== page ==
NORFOLK NAVAL SHIPYARD, Portsmouth, Va. –
It was only a day later when President Franklin D. Roosevelt declared it “a date which will live in infamy.”
This December 7th marks the 80th anniversary of the Japanese attack on Pearl Harbor which changed the course of world history, thrusting the United States into World War II and by extension transforming the size, workforce, and capacity of Norfolk Naval Shipyard (NNSY). But in fact, NNSY played a pivotal part in our national defense from the opening moments of the attack, having built many ships stationed at Pearl.
Norfolk Navy Yard, as NNSY was then known, built the first three of eight Bagley-class destroyers which were all present during the attack. The lead ship USS Bagley (DD-386), forced into wartime action less than five years after commissioning, was fortunate to have a particularly intrepid and quick-thinking Sailor onboard. While leaving the mess decks, Radioman Robert Coles saw Japanese planes attacking the valuable concentration of Army airplanes at adjacent Hickam Field. Manning the .50 caliber machine gun at forward port, Coles was credited with taking down two Japanese bombers before being relieved—all despite no prior training on the gun. During the two phases of the attack, Bagley is believed to have taken down as many as six planes. While Bagley was in the thick of the action, another of the NNSY-built destroyers, USS Blue (DD-387) was able to safely slip out to sea. Meanwhile, USS Helm (DD-388) was the only ship already underway during the attack, and thus took up the defensive helm sailing to the head of the harbor. The destroyer shot down a plane before engaging a small Japanese submarine only minutes later. Helm endured fire and narrowly avoided direct hits by two 100-lb. bombs that still caused structural damage and flooded compartments. The destroyer managed to be repaired and get underway only a week later, going on to earn 11 battle stars during the war.
The NNSY-built USS Tucker (DD-347), commissioned in July 1936, was in the midst of overhaul during the attack, but that did not deter the Mahan-class destroyer from fighting back. The ship was already firing its .50 caliber machine guns by the time the ship’s general quarters alarm sounded. According to Tucker’s commanding officer in his report recounting the attack, “it is believed from numerous reports and comments by personnel of this and other ships that [Tucker] fired the first shot fired by the American Forces in Pearl Harbor.” The commanding officer added Tucker shot down “three or four enemy planes.”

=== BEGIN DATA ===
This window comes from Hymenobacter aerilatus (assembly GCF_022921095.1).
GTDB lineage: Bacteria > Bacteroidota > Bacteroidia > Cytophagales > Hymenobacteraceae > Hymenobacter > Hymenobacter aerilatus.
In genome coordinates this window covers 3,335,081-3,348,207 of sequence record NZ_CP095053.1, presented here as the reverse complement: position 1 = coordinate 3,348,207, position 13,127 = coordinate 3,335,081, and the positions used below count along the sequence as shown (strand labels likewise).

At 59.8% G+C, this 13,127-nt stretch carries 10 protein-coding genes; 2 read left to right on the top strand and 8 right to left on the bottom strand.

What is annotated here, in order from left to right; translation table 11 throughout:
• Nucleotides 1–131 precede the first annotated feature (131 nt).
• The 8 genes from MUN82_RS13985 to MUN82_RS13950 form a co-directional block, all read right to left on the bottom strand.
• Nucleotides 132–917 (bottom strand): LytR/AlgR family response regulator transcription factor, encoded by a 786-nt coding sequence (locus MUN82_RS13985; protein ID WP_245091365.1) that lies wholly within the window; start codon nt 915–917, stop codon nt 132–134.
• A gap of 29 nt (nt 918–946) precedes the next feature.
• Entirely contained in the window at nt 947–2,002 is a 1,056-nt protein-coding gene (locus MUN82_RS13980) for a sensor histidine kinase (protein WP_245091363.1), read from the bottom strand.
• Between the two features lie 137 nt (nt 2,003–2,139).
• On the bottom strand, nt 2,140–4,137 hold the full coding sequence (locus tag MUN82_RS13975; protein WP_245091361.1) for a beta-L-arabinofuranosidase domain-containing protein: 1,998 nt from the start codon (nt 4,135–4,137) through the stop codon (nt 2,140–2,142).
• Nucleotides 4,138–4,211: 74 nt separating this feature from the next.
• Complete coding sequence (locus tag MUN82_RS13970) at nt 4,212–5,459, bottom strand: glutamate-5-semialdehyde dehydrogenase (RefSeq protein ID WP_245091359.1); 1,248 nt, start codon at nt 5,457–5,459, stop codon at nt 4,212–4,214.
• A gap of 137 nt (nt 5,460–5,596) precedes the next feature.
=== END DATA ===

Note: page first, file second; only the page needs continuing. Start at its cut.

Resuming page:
Another NNSY-built Mahan-class destroyer, USS Downes (DD-375) served as a testament to the indomitable American spirit following the Pearl Harbor attack. Bombed in drydock and ravaged by fires fed from a rupturing fuel tank, the ship was destroyed and decomissioned June 20, 1942. However, machinery and equipment were salvaged to form the basis of the new Downes built at Mare Island Naval Shipyard, which retained both the name and hull number. The recommissioned ship’s first mission was escorting convoys to Pearl Harbor in March 1944, before moving on to blockading Japanese strongholds, bombarding enemy islands, and returning servicemen home from Iwo Jima.
Of the eight battleships comprising Pearl Harbor’s “Battleship Row,” NNSY had completely modernized USS Arizona (BB-39) from 1929 to 1931. The ship’s modernization was so thorough and significant it had even attracted President Herbert Hoover for a shipyard visit. Tragically, mere minutes into the attack, an 1,800-pound bomb penetrated the battleship’s deck and landed in her forward ammunition magazine, triggering a massive explosion and sinking the ship with more than 1,000 crewmembers trapped inside. Arizona was one of two battleships, along with USS Oklahoma (BB-37), and among the nearly 20 U.S. Navy ships destroyed in the onslaught that cost the lives of more than 2,400 Americans. While the sunken ship stayed in place to become the famous USS Arizona memorial, three 14-inch guns were salvaged from the wreckage which NNSY installed on USS Nevada (BB-36) during that battleship’s 1942 modernization.
The memory of Pearl Harbor continued to reverberate in NNSY’s work during World War II. As the ninth destroyer escort built at the yard, USS Barber (DE-161), commissioned in fall 1943, was named for the three Barber brothers who died at their battle stations when the Oklahoma sank at Pearl Harbor. The ship was sponsored by their mother, Mrs. Peter Barber.
While Roosevelt was accurate in his assessment of a “date which will live in infamy” 80 years ago, he made another prescient declaration toward the end of his Day of Infamy speech. He said, “no matter how long it may take us to overcome this premeditated invasion, the American people in their righteous might will win through to absolute victory.”
Thanks in part to the efforts of the people of NNSY throughout the war in ship construction, maintenance and modernization, Roosevelt proved right once again.